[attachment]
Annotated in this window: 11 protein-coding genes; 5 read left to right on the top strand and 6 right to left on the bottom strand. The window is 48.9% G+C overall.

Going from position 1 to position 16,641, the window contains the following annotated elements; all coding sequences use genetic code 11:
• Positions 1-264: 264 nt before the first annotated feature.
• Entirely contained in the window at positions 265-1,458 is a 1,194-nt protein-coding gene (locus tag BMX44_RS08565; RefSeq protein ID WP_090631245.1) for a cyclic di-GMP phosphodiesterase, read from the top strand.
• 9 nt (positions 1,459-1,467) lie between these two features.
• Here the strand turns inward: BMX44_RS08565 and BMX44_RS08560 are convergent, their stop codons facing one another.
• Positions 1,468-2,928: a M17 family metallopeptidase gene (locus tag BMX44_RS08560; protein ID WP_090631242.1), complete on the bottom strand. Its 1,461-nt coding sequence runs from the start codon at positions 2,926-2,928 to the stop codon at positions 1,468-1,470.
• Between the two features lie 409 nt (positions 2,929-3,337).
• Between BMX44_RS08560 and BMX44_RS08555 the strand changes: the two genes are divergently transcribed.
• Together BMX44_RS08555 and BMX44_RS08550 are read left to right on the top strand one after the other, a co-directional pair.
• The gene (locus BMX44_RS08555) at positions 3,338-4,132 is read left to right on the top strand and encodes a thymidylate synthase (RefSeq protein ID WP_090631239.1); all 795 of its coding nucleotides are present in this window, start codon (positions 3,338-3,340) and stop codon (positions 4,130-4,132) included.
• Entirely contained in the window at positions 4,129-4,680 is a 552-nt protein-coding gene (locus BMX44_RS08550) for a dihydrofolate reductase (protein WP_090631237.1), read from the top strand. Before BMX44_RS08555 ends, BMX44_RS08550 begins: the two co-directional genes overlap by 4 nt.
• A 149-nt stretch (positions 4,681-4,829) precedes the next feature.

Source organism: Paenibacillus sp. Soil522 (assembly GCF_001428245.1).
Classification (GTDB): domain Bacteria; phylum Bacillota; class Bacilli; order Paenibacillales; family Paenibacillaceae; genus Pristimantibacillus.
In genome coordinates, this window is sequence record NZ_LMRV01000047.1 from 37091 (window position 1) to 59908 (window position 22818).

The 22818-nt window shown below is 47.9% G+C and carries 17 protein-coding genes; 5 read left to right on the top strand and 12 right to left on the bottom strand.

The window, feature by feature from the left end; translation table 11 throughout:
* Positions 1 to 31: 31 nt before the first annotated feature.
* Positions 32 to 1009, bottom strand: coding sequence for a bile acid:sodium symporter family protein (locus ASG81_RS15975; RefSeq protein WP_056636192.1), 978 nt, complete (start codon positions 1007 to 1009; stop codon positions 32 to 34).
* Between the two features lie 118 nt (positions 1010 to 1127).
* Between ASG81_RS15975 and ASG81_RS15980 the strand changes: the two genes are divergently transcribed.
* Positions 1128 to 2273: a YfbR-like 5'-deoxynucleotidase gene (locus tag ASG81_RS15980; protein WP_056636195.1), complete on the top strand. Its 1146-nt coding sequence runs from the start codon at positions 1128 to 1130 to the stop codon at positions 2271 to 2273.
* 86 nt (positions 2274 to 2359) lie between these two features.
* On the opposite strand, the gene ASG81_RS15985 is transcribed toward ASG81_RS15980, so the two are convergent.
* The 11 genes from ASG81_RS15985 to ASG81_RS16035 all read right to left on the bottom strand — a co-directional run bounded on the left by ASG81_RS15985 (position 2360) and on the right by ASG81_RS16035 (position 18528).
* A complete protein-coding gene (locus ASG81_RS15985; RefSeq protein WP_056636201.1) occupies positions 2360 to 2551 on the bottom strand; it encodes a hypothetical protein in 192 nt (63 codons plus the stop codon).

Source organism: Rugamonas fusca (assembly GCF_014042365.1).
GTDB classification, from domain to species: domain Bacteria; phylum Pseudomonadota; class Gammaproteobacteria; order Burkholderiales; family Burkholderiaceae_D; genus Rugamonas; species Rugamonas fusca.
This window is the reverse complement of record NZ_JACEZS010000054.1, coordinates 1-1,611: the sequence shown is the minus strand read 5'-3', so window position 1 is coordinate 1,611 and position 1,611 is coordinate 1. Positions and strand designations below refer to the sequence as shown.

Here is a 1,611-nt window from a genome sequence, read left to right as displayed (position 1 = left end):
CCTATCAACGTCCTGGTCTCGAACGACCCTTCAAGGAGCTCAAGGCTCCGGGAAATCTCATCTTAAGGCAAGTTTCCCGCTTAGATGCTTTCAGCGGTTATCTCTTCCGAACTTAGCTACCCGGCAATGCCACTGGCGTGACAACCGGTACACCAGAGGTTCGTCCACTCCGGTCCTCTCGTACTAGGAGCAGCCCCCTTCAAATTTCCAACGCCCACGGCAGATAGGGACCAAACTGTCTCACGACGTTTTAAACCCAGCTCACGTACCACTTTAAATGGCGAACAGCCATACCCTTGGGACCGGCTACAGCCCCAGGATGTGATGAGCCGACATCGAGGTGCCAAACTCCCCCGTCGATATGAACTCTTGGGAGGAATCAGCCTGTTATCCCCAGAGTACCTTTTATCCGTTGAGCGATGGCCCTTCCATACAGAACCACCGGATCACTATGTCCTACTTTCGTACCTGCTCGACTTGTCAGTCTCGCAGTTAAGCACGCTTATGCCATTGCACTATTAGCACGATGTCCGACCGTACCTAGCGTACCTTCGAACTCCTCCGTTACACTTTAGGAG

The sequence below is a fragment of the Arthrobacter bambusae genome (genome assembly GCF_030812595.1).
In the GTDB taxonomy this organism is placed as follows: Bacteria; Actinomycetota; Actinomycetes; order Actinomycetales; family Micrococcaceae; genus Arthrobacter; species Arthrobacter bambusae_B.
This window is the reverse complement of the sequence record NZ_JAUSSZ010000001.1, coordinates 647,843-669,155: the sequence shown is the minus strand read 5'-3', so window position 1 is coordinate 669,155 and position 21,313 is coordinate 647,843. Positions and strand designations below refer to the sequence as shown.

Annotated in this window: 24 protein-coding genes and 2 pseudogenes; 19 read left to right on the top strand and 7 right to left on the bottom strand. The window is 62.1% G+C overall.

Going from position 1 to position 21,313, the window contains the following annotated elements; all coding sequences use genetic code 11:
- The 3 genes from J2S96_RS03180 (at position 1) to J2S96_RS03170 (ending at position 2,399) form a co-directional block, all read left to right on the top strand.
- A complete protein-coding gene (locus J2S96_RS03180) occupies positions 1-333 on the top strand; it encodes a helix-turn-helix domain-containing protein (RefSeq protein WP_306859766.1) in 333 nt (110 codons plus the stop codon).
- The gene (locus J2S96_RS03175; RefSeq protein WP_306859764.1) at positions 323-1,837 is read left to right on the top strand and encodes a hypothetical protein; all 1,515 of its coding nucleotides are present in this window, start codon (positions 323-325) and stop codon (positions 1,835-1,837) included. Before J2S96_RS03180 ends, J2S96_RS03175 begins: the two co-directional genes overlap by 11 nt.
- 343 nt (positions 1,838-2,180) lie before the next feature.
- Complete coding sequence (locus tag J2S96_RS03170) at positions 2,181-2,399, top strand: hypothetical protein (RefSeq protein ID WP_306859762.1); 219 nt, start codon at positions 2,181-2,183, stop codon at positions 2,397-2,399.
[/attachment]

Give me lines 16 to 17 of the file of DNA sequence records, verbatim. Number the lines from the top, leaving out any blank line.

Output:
In genome coordinates, this window is sequence record NZ_LMRV01000047.1 from 37091 (window position 1) to 59908 (window position 22818).

The 22818-nt window shown below is 47.9% G+C and carries 17 protein-coding genes; 5 read left to right on the top strand and 12 right to left on the bottom strand.